Gautama Buddha

Gautama Buddha, popularly known as the Buddha (also known as Siddhattha Gotama or Siddhārtha Gautama[note 3] or Shakyamuni), was an ascetic, a religious leader and teacher who lived in ancient India (c. 6th to 5th century BCE or c. 5th to 4th century BCE).[6][7][8][note 4] He is regarded as the founder of the world religion of Buddhism, and revered by Buddhists as an enlightened being,[9] who rediscovered an ancient path to freedom from ignorance, craving and the cycle of rebirth and suffering. He taught for around 45 years and built a large following, both monastic and lay.[10] His teaching is based on his insight into the arising of suffering or dissatisfaction and its ending—the state called Nirvana (lit. vanishing or extinguishing).

Gautama Buddha
The Dharmachakra Pravartana Buddha, a statue of the Buddha from Sarnath, Uttar Pradesh, India. Gupta art, c. 475 CE. The Buddha is depicted teaching in the lotus position, while making the Dharmacakra mudrā.
Other namesShakyamuni ("Sage of the Shakyas")
Siddhartha Gautama

c.563 BCE or 480 BCE
Lumbini, Shakya Republic (according to Buddhist tradition)[note 1]
Diedc.483 BCE or 400 BCE (aged 80)[1][2][3]
Kushinagar, Malla Republic (according to Buddhist tradition)[note 2]
Cause of deathPig-bel disease[5]
Resting placeCremated
Known forFounder of Buddhism
Other namesShakyamuni ("Sage of the Shakyas")
Senior posting
PredecessorKassapa Buddha
Sanskrit name
SanskritSiddhārtha Gautama
Pali name
PaliSiddhattha Gotama

The Buddha was born into an aristocratic family in the Shakya clan, but eventually renounced lay life. According to Buddhist tradition, after several years of mendicancy, meditation, and asceticism, he awakened to understand the workings of the cycle of rebirth and how it can be escaped. The Buddha then traveled throughout the Gangetic plain teaching and building a religious community. The Buddha taught a middle way between sensual indulgence and the severe asceticism found in the Indian śramaṇa movement.[11] He taught a training of the mind that included ethical training, self-restraint, and meditative practices such as jhana and mindfulness. The Buddha also critiqued the practices of Brahmin priests, such as animal sacrifice and the caste system.[12]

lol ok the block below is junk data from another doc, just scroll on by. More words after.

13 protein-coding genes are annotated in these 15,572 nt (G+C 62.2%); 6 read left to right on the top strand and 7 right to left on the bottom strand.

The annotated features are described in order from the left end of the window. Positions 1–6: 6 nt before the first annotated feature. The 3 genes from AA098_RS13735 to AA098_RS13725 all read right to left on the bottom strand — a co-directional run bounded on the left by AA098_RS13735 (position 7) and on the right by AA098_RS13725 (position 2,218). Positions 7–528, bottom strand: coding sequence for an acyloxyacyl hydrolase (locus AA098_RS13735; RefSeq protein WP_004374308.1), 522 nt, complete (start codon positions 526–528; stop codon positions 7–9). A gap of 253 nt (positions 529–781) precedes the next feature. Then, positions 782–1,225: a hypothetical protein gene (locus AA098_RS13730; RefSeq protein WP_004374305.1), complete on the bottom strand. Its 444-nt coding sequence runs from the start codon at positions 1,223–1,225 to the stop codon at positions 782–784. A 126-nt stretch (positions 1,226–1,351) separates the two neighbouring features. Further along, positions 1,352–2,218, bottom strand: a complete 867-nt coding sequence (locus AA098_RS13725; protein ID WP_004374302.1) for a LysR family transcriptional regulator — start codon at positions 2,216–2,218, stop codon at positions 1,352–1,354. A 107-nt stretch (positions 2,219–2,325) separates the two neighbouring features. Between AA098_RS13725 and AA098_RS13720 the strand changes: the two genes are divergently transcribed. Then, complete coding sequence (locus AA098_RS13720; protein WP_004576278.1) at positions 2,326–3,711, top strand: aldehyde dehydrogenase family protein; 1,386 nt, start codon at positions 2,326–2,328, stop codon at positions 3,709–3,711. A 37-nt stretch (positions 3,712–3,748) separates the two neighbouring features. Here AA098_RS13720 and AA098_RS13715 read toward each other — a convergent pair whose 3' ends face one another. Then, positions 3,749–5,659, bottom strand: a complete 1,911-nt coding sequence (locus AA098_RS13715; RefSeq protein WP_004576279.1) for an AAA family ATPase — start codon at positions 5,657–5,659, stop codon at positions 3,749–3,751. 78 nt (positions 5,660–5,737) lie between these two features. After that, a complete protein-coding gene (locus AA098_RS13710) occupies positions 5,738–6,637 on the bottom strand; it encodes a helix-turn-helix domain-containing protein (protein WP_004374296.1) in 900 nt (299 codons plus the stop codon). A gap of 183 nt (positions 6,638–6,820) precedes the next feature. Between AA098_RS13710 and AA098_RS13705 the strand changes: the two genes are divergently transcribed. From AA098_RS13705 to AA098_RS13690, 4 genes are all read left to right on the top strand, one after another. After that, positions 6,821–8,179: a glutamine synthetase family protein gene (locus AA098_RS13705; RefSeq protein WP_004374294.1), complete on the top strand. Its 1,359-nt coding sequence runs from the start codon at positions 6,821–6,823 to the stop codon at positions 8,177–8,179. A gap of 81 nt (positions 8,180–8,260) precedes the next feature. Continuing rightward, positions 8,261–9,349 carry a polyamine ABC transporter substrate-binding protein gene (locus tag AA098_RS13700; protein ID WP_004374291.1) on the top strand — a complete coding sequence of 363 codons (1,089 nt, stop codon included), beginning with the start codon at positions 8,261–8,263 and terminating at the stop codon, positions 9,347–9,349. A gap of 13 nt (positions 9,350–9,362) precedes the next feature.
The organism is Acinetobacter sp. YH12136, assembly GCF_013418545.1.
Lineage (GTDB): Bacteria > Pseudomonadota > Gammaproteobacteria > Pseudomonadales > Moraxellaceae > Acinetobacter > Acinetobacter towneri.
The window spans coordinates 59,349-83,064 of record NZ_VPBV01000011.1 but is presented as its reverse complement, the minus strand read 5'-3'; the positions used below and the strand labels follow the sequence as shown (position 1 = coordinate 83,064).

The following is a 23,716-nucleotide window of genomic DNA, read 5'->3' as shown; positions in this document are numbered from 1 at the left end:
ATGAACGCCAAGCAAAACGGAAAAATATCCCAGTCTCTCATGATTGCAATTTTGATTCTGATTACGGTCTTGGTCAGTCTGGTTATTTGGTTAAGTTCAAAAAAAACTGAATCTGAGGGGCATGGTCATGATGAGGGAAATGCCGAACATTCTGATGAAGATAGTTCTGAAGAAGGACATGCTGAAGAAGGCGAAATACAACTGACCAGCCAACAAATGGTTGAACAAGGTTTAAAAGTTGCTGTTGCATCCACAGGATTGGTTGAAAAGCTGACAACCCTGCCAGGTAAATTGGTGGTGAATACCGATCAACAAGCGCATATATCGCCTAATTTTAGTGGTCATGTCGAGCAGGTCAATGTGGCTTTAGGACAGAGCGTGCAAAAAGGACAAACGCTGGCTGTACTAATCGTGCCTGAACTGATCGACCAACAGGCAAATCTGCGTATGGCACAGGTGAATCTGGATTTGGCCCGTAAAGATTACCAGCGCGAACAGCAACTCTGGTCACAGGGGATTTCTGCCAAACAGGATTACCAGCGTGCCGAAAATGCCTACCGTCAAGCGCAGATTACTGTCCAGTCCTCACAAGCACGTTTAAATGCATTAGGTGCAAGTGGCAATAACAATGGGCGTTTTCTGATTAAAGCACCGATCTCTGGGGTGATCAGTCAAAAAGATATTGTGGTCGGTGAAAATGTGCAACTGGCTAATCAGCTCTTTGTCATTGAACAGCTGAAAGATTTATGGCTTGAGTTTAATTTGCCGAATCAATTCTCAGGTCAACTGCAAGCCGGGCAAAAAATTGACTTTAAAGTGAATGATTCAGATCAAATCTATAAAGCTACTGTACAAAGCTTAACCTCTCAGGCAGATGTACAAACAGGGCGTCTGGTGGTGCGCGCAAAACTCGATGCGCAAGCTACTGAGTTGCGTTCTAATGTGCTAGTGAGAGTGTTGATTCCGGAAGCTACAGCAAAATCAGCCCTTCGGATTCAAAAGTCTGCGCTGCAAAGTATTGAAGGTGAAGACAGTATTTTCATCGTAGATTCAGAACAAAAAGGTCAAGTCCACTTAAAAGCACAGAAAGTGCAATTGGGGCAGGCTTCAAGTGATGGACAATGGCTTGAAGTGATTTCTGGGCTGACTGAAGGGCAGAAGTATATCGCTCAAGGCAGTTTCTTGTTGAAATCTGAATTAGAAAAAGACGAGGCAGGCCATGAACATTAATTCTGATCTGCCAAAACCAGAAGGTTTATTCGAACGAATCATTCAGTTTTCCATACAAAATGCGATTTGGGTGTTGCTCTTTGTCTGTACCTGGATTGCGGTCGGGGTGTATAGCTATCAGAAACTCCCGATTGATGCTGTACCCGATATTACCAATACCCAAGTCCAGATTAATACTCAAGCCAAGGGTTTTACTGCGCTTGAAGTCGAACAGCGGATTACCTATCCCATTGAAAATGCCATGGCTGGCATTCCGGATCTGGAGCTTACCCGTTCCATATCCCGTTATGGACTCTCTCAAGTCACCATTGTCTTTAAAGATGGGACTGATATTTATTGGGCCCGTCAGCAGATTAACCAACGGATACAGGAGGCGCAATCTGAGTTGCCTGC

A couple of centuries after his death he came to be known by the title Buddha, which means "Awakened One" or "Enlightened One".[13] Gautama's teachings were compiled by the Buddhist community in the Vinaya, his codes for monastic practice, and the Suttas, texts based on his discourses. These were passed down in Middle Indo-Aryan dialects through an oral tradition.[14][15] Later generations composed additional texts, such as systematic treatises known as Abhidharma, biographies of the Buddha, collections of stories about the Buddha's past lives known as Jataka tales, and additional discourses, i.e. the Mahayana sutras.[16][17][18] Due to his influence on Indian religions, in Vaishnavism he came to be regarded as the 9th avatar of Vishnu.

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